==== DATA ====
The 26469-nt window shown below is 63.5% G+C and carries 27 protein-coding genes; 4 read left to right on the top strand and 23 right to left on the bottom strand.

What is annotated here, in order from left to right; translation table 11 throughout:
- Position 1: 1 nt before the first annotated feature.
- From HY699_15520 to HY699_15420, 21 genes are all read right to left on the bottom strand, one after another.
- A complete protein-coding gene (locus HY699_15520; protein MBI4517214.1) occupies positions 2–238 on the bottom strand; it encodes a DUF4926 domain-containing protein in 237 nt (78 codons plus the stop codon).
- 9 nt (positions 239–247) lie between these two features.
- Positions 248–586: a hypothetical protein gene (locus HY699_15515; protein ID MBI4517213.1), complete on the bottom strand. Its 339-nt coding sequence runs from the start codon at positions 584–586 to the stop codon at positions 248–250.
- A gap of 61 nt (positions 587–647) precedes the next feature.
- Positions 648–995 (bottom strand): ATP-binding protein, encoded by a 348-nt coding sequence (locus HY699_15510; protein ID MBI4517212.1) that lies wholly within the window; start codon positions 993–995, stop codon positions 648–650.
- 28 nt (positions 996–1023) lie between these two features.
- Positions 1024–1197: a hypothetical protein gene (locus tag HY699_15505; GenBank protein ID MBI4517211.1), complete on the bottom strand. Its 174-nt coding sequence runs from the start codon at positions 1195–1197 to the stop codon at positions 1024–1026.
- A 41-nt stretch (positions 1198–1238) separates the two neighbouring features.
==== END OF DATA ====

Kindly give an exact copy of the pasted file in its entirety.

The 26469-nt window shown below is 63.5% G+C and carries 27 protein-coding genes; 4 read left to right on the top strand and 23 right to left on the bottom strand.

What is annotated here, in order from left to right; translation table 11 throughout:
- Position 1: 1 nt before the first annotated feature.
- From HY699_15520 to HY699_15420, 21 genes are all read right to left on the bottom strand, one after another.
- A complete protein-coding gene (locus HY699_15520; protein MBI4517214.1) occupies positions 2–238 on the bottom strand; it encodes a DUF4926 domain-containing protein in 237 nt (78 codons plus the stop codon).
- 9 nt (positions 239–247) lie between these two features.
- Positions 248–586: a hypothetical protein gene (locus HY699_15515; protein ID MBI4517213.1), complete on the bottom strand. Its 339-nt coding sequence runs from the start codon at positions 584–586 to the stop codon at positions 248–250.
- A gap of 61 nt (positions 587–647) precedes the next feature.
- Positions 648–995 (bottom strand): ATP-binding protein, encoded by a 348-nt coding sequence (locus HY699_15510; protein ID MBI4517212.1) that lies wholly within the window; start codon positions 993–995, stop codon positions 648–650.
- 28 nt (positions 996–1023) lie between these two features.
- Positions 1024–1197: a hypothetical protein gene (locus tag HY699_15505; GenBank protein ID MBI4517211.1), complete on the bottom strand. Its 174-nt coding sequence runs from the start codon at positions 1195–1197 to the stop codon at positions 1024–1026.
- A 41-nt stretch (positions 1198–1238) separates the two neighbouring features.